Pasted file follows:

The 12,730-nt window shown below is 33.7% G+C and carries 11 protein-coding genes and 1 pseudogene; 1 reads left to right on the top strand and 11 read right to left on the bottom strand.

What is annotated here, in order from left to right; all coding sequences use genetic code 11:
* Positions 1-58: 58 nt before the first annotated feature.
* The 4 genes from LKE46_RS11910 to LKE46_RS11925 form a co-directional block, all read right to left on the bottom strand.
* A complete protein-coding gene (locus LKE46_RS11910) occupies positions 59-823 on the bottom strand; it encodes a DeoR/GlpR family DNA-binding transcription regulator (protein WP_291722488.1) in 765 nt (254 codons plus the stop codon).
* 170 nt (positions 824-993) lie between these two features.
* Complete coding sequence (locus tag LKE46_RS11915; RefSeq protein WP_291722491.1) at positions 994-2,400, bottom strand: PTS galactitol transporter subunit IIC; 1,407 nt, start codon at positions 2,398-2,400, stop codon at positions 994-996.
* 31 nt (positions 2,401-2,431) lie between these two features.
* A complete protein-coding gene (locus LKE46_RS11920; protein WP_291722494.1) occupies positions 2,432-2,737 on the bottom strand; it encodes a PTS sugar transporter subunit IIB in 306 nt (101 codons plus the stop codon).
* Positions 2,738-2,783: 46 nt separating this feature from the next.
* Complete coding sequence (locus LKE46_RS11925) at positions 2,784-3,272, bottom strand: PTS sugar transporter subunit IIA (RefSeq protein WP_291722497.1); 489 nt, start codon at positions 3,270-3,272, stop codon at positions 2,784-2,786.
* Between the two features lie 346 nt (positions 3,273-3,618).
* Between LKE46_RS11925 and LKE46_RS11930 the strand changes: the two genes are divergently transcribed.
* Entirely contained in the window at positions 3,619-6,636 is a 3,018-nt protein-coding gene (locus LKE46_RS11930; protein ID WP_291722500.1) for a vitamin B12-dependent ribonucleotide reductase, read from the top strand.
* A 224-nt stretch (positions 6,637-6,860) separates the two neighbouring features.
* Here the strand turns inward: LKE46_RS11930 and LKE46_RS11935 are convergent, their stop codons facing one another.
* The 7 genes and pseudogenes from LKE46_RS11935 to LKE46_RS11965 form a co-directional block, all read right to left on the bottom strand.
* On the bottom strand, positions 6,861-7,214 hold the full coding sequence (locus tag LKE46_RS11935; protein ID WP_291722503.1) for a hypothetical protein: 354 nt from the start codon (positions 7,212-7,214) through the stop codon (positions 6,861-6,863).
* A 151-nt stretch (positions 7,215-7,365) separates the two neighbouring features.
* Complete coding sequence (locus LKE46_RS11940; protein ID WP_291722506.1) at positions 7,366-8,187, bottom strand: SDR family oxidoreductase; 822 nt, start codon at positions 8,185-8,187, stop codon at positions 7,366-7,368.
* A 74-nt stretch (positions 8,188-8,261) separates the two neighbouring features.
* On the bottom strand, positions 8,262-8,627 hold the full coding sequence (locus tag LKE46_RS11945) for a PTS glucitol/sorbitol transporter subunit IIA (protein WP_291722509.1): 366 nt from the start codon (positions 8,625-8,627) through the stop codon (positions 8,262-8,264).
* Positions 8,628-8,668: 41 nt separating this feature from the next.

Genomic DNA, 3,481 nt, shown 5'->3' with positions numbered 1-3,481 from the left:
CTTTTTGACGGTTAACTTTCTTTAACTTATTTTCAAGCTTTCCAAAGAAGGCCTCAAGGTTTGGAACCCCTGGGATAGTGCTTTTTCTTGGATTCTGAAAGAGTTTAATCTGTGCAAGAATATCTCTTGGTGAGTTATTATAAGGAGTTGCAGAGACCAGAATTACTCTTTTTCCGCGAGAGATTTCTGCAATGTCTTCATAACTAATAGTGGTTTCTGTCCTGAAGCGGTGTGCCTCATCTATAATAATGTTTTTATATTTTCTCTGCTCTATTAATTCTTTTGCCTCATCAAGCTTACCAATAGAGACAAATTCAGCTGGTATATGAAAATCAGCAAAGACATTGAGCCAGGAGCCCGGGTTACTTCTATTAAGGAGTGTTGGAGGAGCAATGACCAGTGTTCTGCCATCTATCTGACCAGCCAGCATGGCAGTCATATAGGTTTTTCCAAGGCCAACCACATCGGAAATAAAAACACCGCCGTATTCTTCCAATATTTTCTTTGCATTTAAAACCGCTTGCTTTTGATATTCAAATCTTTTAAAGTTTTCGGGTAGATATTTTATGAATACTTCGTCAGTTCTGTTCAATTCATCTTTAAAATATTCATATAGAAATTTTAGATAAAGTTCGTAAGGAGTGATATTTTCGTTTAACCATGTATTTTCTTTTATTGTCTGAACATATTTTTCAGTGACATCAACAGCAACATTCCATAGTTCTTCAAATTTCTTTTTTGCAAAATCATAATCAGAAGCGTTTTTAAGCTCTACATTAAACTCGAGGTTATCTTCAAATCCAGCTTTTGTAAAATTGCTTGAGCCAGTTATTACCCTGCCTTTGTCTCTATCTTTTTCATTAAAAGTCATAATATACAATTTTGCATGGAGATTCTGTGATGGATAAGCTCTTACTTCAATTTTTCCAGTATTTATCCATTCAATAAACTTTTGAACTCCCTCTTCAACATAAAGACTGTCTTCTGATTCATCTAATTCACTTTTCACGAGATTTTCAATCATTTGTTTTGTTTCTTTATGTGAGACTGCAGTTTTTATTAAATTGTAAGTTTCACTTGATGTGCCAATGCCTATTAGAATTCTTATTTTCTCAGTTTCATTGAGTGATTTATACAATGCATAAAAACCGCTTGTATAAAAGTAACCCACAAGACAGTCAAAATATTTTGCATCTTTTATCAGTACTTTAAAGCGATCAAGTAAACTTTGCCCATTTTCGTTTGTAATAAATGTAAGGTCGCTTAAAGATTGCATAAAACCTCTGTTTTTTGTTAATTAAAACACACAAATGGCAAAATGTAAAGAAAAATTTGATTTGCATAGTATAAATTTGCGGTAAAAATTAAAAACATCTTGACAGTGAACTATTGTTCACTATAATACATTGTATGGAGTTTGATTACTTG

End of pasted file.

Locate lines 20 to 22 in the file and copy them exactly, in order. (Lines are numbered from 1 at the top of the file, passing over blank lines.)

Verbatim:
* Complete coding sequence (locus LKE46_RS11940; protein ID WP_291722506.1) at positions 7,366-8,187, bottom strand: SDR family oxidoreductase; 822 nt, start codon at positions 8,185-8,187, stop codon at positions 7,366-7,368.
* A 74-nt stretch (positions 8,188-8,261) separates the two neighbouring features.
* On the bottom strand, positions 8,262-8,627 hold the full coding sequence (locus tag LKE46_RS11945) for a PTS glucitol/sorbitol transporter subunit IIA (protein WP_291722509.1): 366 nt from the start codon (positions 8,625-8,627) through the stop codon (positions 8,262-8,264).